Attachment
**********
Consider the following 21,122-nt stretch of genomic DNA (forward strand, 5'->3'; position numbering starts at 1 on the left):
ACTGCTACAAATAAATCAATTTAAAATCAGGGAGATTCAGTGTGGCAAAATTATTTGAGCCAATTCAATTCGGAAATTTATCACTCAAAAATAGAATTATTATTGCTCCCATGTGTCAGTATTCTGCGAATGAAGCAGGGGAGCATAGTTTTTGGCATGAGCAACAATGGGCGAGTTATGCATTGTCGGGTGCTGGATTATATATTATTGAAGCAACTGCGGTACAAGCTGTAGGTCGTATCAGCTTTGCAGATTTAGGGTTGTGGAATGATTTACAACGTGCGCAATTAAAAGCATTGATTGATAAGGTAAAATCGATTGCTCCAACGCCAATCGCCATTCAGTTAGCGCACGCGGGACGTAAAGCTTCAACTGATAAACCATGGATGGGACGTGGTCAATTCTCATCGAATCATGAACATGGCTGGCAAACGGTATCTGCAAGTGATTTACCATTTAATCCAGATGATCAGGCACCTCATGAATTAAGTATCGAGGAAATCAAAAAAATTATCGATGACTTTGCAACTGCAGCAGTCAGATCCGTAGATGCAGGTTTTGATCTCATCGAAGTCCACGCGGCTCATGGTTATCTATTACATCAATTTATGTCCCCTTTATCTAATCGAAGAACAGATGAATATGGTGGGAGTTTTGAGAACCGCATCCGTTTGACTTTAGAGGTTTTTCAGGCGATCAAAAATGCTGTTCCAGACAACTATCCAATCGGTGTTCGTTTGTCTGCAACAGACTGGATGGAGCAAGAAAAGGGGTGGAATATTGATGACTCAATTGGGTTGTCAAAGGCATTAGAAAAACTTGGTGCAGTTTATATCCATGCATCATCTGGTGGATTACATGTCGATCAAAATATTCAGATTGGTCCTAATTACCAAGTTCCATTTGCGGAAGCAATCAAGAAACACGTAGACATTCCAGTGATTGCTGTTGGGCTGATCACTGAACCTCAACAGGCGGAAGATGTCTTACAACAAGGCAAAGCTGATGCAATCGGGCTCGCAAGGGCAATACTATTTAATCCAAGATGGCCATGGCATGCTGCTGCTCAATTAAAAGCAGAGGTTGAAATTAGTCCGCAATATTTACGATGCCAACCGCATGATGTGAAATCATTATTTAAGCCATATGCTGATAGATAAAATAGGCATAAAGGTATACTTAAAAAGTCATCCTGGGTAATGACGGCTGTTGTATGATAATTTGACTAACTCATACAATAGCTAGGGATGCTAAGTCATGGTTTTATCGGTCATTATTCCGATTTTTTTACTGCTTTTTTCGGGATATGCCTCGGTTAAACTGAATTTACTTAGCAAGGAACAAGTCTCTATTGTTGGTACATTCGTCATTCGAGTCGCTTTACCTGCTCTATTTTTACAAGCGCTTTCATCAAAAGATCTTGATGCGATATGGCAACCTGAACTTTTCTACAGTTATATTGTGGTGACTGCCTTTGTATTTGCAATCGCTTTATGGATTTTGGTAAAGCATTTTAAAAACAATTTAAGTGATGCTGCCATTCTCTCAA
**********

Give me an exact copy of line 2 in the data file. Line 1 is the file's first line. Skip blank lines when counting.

ACTGCTACAAATAAATCAATTTAAAATCAGGGAGATTCAGTGTGGCAAAATTATTTGAGCCAATTCAATTCGGAAATTTATCACTCAAAAATAGAATTATTATTGCTCCCATGTGTCAGTATTCTGCGAATGAAGCAGGGGAGCATAGTTTTTGGCATGAGCAACAATGGGCGAGTTATGCATTGTCGGGTGCTGGATTATATATTATTGAAGCAACTGCGGTACAAGCTGTAGGTCGTATCAGCTTTGCAGATTTAGGGTTGTGGAATGATTTACAACGTGCGCAATTAAAAGCATTGATTGATAAGGTAAAATCGATTGCTCCAACGCCAATCGCCATTCAGTTAGCGCACGCGGGACGTAAAGCTTCAACTGATAAACCATGGATGGGACGTGGTCAATTCTCATCGAATCATGAACATGGCTGGCAAACGGTATCTGCAAGTGATTTACCATTTAATCCAGATGATCAGGCACCTCATGAATTAAGTATCGAGGAAATCAAAAAAATTATCGATGACTTTGCAACTGCAGCAGTCAGATCCGTAGATGCAGGTTTTGATCTCATCGAAGTCCACGCGGCTCATGGTTATCTATTACATCAATTTATGTCCCCTTTATCTAATCGAAGAACAGATGAATATGGTGGGAGTTTTGAGAACCGCATCCGTTTGACTTTAGAGGTTTTTCAGGCGATCAAAAATGCTGTTCCAGACAACTATCCAATCGGTGTTCGTTTGTCTGCAACAGACTGGATGGAGCAAGAAAAGGGGTGGAATATTGATGACTCAATTGGGTTGTCAAAGGCATTAGAAAAACTTGGTGCAGTTTATATCCATGCATCATCTGGTGGATTACATGTCGATCAAAATATTCAGATTGGTCCTAATTACCAAGTTCCATTTGCGGAAGCAATCAAGAAACACGTAGACATTCCAGTGATTGCTGTTGGGCTGATCACTGAACCTCAACAGGCGGAAGATGTCTTACAACAAGGCAAAGCTGATGCAATCGGGCTCGCAAGGGCAATACTATTTAATCCAAGATGGCCATGGCATGCTGCTGCTCAATTAAAAGCAGAGGTTGAAATTAGTCCGCAATATTTACGATGCCAACCGCATGATGTGAAATCATTATTTAAGCCATATGCTGATAGATAAAATAGGCATAAAGGTATACTTAAAAAGTCATCCTGGGTAATGACGGCTGTTGTATGATAATTTGACTAACTCATACAATAGCTAGGGATGCTAAGTCATGGTTTTATCGGTCATTATTCCGATTTTTTTACTGCTTTTTTCGGGATATGCCTCGGTTAAACTGAATTTACTTAGCAAGGAACAAGTCTCTATTGTTGGTACATTCGTCATTCGAGTCGCTTTACCTGCTCTATTTTTACAAGCGCTTTCATCAAAAGATCTTGATGCGATATGGCAACCTGAACTTTTCTACAGTTATATTGTGGTGACTGCCTTTGTATTTGCAATCGCTTTATGGATTTTGGTAAAGCATTTTAAAAACAATTTAAGTGATGCTGCCATTCTCTCAA